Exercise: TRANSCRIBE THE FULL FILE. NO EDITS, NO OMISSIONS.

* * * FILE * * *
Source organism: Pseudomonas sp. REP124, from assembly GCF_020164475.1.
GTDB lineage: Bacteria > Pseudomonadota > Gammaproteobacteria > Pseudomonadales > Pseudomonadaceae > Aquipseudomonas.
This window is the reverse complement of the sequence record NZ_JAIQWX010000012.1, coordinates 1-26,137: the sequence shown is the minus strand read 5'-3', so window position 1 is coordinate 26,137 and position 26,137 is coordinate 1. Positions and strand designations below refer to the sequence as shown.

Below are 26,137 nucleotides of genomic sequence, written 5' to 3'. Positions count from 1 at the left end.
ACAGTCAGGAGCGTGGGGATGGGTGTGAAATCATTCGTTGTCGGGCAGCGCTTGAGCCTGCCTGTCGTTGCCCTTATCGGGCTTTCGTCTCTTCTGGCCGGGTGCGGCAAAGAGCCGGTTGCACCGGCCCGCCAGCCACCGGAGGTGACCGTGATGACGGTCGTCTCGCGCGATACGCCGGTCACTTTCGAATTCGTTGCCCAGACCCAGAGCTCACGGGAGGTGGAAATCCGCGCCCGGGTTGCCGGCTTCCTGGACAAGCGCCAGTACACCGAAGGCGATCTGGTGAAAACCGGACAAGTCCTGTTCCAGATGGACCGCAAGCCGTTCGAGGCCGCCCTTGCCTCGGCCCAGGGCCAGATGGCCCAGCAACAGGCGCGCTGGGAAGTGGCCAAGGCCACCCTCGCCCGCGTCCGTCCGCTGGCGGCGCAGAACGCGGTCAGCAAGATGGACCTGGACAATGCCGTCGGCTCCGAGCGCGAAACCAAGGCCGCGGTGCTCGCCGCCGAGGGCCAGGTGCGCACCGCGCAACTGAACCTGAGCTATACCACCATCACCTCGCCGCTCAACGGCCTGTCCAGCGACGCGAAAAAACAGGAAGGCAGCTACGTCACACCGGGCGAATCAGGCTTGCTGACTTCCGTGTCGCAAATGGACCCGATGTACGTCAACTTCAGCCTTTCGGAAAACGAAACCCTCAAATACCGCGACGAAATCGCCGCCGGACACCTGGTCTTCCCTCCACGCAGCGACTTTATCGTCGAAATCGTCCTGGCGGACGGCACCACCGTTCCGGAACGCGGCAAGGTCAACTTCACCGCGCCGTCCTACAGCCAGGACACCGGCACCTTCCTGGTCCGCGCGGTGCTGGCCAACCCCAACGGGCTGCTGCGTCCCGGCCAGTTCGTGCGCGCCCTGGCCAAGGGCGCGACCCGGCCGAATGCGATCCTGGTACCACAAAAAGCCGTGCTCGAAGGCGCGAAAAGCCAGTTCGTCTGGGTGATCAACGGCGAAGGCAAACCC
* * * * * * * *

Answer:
Source organism: Pseudomonas sp. REP124, from assembly GCF_020164475.1.
GTDB lineage: Bacteria > Pseudomonadota > Gammaproteobacteria > Pseudomonadales > Pseudomonadaceae > Aquipseudomonas.
This window is the reverse complement of the sequence record NZ_JAIQWX010000012.1, coordinates 1-26,137: the sequence shown is the minus strand read 5'-3', so window position 1 is coordinate 26,137 and position 26,137 is coordinate 1. Positions and strand designations below refer to the sequence as shown.

Below are 26,137 nucleotides of genomic sequence, written 5' to 3'. Positions count from 1 at the left end.
ACAGTCAGGAGCGTGGGGATGGGTGTGAAATCATTCGTTGTCGGGCAGCGCTTGAGCCTGCCTGTCGTTGCCCTTATCGGGCTTTCGTCTCTTCTGGCCGGGTGCGGCAAAGAGCCGGTTGCACCGGCCCGCCAGCCACCGGAGGTGACCGTGATGACGGTCGTCTCGCGCGATACGCCGGTCACTTTCGAATTCGTTGCCCAGACCCAGAGCTCACGGGAGGTGGAAATCCGCGCCCGGGTTGCCGGCTTCCTGGACAAGCGCCAGTACACCGAAGGCGATCTGGTGAAAACCGGACAAGTCCTGTTCCAGATGGACCGCAAGCCGTTCGAGGCCGCCCTTGCCTCGGCCCAGGGCCAGATGGCCCAGCAACAGGCGCGCTGGGAAGTGGCCAAGGCCACCCTCGCCCGCGTCCGTCCGCTGGCGGCGCAGAACGCGGTCAGCAAGATGGACCTGGACAATGCCGTCGGCTCCGAGCGCGAAACCAAGGCCGCGGTGCTCGCCGCCGAGGGCCAGGTGCGCACCGCGCAACTGAACCTGAGCTATACCACCATCACCTCGCCGCTCAACGGCCTGTCCAGCGACGCGAAAAAACAGGAAGGCAGCTACGTCACACCGGGCGAATCAGGCTTGCTGACTTCCGTGTCGCAAATGGACCCGATGTACGTCAACTTCAGCCTTTCGGAAAACGAAACCCTCAAATACCGCGACGAAATCGCCGCCGGACACCTGGTCTTCCCTCCACGCAGCGACTTTATCGTCGAAATCGTCCTGGCGGACGGCACCACCGTTCCGGAACGCGGCAAGGTCAACTTCACCGCGCCGTCCTACAGCCAGGACACCGGCACCTTCCTGGTCCGCGCGGTGCTGGCCAACCCCAACGGGCTGCTGCGTCCCGGCCAGTTCGTGCGCGCCCTGGCCAAGGGCGCGACCCGGCCGAATGCGATCCTGGTACCACAAAAAGCCGTGCTCGAAGGCGCGAAAAGCCAGTTCGTCTGGGTGATCAACGGCGAAGGCAAACCC